Keepsake Necklace Drop Builds Memory Juice

Call me crazy, but I get juiced helping people reclaim their memories.

Take my friend Zelda, for example.

A bracelet and pin, purchased by her late husband in Italy before they were married, held an important place in her jewelry collection. Unfortunately, the pin was broken. The bracelet left black marks on her skin.

As precious as the pieces were, they simply never saw the light of day. Yet, the distinctive, colorful florals held special memories for Zelda, apparent from the tone in her voice to the gentleness with which she handled the objects.

As Zelda explained, the “good” metals were restricted by the war. Her pin and bracelet were of colored Italian glass, set in base metal.

It’s an honor to be trusted to revive an important segment of personal history. I set to work.

A polishing cloth and soft scrubbing brightened the pieces immediately.

The tiny components of the original bracelet and pin were well preserved. There were no missing portions.

I carefully cut the soldered metal base of the pin from the back, filed it to smoothness, glued it to pellon and began beading around my cabachon.

Because of the precise elements in the original, I elected to use Japanese beads which are amazingly consistent in size and color. A pink matte bead formed the base for my beadweaving.

Once I stitched a few rows of pink, I added copper from my stash of copper Czech glass to the mix.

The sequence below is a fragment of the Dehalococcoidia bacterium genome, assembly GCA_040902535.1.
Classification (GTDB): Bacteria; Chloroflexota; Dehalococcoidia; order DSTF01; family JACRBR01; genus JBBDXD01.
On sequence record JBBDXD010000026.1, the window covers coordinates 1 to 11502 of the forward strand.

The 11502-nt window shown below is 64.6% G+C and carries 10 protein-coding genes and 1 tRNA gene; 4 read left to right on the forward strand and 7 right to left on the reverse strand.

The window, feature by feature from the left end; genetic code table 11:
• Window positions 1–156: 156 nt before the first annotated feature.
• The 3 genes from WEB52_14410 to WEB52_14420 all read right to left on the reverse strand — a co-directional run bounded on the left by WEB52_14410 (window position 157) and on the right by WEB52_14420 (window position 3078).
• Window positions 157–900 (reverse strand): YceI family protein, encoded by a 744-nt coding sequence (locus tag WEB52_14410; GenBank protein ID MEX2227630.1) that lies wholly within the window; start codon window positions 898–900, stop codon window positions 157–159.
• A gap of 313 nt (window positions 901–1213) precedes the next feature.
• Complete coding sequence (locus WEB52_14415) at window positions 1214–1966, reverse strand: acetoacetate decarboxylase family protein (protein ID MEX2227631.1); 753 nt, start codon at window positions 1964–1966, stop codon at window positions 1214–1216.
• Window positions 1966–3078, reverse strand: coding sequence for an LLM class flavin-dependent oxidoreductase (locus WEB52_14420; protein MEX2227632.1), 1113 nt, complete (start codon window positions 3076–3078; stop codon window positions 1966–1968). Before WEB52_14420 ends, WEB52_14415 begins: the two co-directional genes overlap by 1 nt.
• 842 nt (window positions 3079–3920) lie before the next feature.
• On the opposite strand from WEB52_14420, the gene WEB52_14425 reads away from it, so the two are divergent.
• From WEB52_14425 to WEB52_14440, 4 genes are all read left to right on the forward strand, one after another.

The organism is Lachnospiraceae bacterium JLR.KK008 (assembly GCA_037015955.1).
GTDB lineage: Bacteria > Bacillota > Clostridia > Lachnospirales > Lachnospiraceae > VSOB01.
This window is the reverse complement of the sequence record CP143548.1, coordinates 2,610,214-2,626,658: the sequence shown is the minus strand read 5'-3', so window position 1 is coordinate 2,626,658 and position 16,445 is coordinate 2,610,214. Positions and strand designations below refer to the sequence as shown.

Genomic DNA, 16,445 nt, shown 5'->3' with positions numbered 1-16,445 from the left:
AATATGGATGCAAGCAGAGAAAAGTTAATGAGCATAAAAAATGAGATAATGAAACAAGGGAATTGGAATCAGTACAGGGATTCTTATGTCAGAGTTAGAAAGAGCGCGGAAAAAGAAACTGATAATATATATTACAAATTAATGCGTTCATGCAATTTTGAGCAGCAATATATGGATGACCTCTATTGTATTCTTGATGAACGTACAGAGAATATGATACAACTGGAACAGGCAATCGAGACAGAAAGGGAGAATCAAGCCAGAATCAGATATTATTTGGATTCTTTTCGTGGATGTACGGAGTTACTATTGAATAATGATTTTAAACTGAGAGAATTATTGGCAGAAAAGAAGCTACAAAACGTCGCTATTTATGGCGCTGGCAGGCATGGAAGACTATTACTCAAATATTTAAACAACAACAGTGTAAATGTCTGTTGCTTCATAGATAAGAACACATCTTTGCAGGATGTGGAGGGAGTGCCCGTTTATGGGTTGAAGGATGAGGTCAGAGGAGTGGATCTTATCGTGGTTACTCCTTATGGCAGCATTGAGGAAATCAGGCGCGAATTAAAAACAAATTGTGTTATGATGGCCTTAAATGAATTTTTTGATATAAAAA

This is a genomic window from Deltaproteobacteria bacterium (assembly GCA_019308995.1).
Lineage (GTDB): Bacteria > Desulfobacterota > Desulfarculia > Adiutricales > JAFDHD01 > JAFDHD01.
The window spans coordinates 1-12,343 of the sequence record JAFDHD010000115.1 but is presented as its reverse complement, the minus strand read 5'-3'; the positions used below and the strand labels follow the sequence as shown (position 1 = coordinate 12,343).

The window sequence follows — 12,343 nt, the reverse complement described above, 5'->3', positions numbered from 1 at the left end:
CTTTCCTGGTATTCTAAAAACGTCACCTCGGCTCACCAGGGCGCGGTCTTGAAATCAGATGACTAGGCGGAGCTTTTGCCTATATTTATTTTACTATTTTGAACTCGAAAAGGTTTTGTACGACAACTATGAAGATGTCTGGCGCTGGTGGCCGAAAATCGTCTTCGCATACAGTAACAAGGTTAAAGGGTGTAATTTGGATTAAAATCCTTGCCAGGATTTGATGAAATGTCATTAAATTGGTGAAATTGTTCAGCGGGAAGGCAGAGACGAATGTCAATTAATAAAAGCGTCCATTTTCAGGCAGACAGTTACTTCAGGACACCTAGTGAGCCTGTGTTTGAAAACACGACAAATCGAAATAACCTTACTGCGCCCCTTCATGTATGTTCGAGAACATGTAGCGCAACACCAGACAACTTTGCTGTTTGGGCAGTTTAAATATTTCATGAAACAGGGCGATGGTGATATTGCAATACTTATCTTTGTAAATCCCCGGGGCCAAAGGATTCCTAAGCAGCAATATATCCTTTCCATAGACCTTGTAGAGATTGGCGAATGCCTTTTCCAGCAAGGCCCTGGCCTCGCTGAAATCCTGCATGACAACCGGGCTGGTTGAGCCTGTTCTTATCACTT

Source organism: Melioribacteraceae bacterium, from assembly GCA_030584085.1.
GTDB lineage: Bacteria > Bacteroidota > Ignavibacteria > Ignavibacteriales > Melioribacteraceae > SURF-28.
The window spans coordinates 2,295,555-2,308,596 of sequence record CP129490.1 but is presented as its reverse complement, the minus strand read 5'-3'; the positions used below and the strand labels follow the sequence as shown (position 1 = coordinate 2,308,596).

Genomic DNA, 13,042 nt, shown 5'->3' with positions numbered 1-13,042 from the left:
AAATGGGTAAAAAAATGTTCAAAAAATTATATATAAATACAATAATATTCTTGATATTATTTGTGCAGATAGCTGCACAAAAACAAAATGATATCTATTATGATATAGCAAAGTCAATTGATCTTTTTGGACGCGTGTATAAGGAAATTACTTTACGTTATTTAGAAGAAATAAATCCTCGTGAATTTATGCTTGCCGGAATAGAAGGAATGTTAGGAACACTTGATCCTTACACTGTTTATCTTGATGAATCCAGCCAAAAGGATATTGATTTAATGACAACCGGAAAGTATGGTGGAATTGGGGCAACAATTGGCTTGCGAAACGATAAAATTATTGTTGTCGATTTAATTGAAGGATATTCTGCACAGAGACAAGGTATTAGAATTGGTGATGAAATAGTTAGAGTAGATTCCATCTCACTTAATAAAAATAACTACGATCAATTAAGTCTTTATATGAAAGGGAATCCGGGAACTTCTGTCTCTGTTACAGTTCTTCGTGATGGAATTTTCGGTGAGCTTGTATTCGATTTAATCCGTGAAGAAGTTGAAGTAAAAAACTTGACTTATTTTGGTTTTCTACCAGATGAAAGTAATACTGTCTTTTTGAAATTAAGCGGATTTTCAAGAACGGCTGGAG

In an inspired moment, I chose to create a self-bail of turquoise, thereby dramatically highlighting that dominant center color.

As I usually do, I finished the back with leather, beaded it to the front and added my copper MEM tag along with a whimsical heart charm.

The completed beadweaving – a necklace drop – can be worn on a silver or gold chain or a leather strip of Zelda’s choosing.

Most importantly, a treasure previously relegated to the jewelry box can now be enjoyed any day of the week. How fun is that!

Side story about pink matte beads: In a quest to visit bead stores across the country, I purchased approximately three times more beads than I needed for this particular project at Plum Bazaar, Emporia, KS. (www.plumbazaarbeads.com) I stopped there during a huge snowstorm in December on my way to Kansas City for the holidays. Luckily, my 20-minute store tour gave me a great side memory/story about the project.

See what I mean about memory juice? (When it comes right down to it, who’s reclaiming what memory?)

Do you have a memory you want to revitalize?